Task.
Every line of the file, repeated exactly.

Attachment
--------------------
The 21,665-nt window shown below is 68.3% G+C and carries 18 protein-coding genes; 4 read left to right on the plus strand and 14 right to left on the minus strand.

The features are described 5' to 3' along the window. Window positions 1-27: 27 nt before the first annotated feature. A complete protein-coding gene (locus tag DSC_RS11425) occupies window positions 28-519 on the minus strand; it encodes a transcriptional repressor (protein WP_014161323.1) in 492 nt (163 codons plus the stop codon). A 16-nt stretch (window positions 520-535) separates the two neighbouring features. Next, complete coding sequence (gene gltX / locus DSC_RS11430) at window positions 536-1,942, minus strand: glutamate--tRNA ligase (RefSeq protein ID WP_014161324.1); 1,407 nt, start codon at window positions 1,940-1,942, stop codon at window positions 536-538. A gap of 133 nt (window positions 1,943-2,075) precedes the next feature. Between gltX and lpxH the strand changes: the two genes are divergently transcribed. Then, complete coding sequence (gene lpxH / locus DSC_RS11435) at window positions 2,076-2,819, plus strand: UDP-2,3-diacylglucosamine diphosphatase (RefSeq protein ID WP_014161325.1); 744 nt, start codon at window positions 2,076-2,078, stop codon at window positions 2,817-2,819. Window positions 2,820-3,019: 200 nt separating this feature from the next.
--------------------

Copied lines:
The 21,665-nt window shown below is 68.3% G+C and carries 18 protein-coding genes; 4 read left to right on the plus strand and 14 right to left on the minus strand.

The features are described 5' to 3' along the window. Window positions 1-27: 27 nt before the first annotated feature. A complete protein-coding gene (locus tag DSC_RS11425) occupies window positions 28-519 on the minus strand; it encodes a transcriptional repressor (protein WP_014161323.1) in 492 nt (163 codons plus the stop codon). A 16-nt stretch (window positions 520-535) separates the two neighbouring features. Next, complete coding sequence (gene gltX / locus DSC_RS11430) at window positions 536-1,942, minus strand: glutamate--tRNA ligase (RefSeq protein ID WP_014161324.1); 1,407 nt, start codon at window positions 1,940-1,942, stop codon at window positions 536-538. A gap of 133 nt (window positions 1,943-2,075) precedes the next feature. Between gltX and lpxH the strand changes: the two genes are divergently transcribed. Then, complete coding sequence (gene lpxH / locus DSC_RS11435) at window positions 2,076-2,819, plus strand: UDP-2,3-diacylglucosamine diphosphatase (RefSeq protein ID WP_014161325.1); 744 nt, start codon at window positions 2,076-2,078, stop codon at window positions 2,817-2,819. Window positions 2,820-3,019: 200 nt separating this feature from the next.